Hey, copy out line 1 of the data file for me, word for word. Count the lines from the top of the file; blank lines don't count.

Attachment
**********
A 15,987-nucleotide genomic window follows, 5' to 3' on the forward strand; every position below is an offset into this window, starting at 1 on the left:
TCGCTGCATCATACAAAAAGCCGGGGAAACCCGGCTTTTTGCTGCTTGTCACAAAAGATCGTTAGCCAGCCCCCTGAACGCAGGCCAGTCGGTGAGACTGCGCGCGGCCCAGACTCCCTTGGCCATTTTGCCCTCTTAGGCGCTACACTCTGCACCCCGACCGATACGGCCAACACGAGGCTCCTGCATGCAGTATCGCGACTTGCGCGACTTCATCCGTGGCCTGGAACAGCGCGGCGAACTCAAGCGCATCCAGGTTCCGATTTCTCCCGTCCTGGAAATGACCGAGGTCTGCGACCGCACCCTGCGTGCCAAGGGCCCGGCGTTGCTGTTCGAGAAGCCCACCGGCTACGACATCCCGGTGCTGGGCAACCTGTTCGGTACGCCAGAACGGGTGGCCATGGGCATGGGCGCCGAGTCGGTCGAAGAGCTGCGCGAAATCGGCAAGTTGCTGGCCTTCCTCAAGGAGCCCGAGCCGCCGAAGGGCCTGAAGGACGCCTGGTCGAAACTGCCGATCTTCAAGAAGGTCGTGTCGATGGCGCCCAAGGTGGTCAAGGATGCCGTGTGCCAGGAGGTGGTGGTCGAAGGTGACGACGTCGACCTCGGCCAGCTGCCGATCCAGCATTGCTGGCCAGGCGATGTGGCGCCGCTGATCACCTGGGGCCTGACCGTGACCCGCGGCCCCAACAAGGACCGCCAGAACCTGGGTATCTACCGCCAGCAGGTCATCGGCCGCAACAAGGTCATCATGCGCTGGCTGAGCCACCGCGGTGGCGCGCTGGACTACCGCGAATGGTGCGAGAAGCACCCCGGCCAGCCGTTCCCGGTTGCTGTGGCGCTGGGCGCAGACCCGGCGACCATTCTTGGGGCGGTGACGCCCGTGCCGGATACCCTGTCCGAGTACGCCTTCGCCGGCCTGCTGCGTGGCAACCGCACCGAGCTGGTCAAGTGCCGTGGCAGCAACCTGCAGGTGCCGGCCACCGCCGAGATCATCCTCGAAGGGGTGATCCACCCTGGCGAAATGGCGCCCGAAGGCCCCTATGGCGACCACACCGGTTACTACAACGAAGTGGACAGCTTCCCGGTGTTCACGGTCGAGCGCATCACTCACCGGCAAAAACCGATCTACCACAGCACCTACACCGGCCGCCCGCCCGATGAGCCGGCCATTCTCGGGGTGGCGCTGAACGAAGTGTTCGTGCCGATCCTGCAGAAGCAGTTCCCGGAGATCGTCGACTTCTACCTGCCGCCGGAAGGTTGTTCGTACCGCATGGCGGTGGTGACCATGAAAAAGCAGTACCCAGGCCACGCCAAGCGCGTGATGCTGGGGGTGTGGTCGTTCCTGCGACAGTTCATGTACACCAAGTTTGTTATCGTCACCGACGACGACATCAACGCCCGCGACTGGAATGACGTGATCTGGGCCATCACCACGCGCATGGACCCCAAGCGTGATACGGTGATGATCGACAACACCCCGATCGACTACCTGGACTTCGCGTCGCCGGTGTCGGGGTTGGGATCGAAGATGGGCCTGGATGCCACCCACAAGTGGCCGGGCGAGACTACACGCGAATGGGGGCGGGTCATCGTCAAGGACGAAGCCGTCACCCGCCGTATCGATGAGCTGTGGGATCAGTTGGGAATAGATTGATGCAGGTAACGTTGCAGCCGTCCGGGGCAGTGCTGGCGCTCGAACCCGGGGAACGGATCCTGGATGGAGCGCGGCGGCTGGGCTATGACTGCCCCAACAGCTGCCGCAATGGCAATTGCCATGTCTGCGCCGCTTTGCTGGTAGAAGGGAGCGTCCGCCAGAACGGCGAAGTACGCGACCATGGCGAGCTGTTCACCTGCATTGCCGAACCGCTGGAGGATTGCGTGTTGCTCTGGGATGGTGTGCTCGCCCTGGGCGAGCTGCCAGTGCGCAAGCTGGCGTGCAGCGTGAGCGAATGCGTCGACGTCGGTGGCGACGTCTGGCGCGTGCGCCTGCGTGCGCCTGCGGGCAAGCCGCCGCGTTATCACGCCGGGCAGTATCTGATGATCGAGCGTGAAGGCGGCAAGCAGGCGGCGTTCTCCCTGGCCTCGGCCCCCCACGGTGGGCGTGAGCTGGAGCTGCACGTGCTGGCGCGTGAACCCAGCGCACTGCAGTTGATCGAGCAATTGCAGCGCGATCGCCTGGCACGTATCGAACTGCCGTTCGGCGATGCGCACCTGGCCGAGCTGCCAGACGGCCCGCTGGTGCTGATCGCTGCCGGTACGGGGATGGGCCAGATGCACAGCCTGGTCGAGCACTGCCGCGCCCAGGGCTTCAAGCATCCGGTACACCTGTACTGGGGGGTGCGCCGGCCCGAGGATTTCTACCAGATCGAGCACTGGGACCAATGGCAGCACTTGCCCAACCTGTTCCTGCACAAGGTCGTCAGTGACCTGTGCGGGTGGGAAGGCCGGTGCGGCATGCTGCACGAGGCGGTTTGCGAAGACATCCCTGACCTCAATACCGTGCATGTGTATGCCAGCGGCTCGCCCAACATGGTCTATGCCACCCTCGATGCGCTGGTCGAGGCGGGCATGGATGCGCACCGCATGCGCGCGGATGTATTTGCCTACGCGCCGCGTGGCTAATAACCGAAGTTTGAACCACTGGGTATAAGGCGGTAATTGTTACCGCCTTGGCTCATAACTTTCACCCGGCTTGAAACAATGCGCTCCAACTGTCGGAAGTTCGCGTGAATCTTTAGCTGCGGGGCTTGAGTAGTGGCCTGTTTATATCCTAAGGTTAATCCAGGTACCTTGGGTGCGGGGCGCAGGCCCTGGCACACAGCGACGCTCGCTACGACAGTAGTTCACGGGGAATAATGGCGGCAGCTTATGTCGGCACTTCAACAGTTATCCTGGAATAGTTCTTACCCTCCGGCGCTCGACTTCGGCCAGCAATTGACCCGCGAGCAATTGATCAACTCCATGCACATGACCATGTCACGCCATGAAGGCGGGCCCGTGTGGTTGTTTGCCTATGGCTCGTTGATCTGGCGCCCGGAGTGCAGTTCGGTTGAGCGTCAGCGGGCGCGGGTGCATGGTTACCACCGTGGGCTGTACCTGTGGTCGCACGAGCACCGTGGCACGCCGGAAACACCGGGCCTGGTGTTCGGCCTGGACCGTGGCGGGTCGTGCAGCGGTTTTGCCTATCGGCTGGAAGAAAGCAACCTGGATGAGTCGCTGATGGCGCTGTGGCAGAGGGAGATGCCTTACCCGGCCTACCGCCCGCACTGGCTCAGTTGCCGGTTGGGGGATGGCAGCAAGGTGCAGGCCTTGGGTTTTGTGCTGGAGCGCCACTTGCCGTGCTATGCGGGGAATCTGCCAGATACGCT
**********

A 15,987-nucleotide genomic window follows, 5' to 3' on the forward strand; every position below is an offset into this window, starting at 1 on the left: